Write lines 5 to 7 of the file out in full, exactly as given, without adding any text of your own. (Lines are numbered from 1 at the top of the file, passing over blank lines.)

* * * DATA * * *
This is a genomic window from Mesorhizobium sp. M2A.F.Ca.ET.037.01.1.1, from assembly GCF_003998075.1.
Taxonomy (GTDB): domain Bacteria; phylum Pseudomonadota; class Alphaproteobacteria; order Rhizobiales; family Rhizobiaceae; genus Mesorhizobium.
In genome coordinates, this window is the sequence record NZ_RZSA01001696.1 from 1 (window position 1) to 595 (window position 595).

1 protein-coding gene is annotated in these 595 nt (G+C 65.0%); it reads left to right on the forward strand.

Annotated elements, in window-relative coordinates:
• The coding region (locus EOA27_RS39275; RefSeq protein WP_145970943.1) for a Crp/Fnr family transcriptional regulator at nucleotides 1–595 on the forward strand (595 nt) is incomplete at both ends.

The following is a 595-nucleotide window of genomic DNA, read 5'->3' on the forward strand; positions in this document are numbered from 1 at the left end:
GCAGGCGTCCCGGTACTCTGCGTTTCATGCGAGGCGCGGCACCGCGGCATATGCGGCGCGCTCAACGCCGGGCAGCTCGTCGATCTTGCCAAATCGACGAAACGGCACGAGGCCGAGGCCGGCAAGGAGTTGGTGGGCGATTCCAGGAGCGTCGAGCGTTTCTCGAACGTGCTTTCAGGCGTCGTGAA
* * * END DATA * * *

Annotated elements, in window-relative coordinates:
• The coding region (locus EOA27_RS39275; RefSeq protein WP_145970943.1) for a Crp/Fnr family transcriptional regulator at nucleotides 1–595 on the forward strand (595 nt) is incomplete at both ends.

The following is a 595-nucleotide window of genomic DNA, read 5'->3' on the forward strand; positions in this document are numbered from 1 at the left end: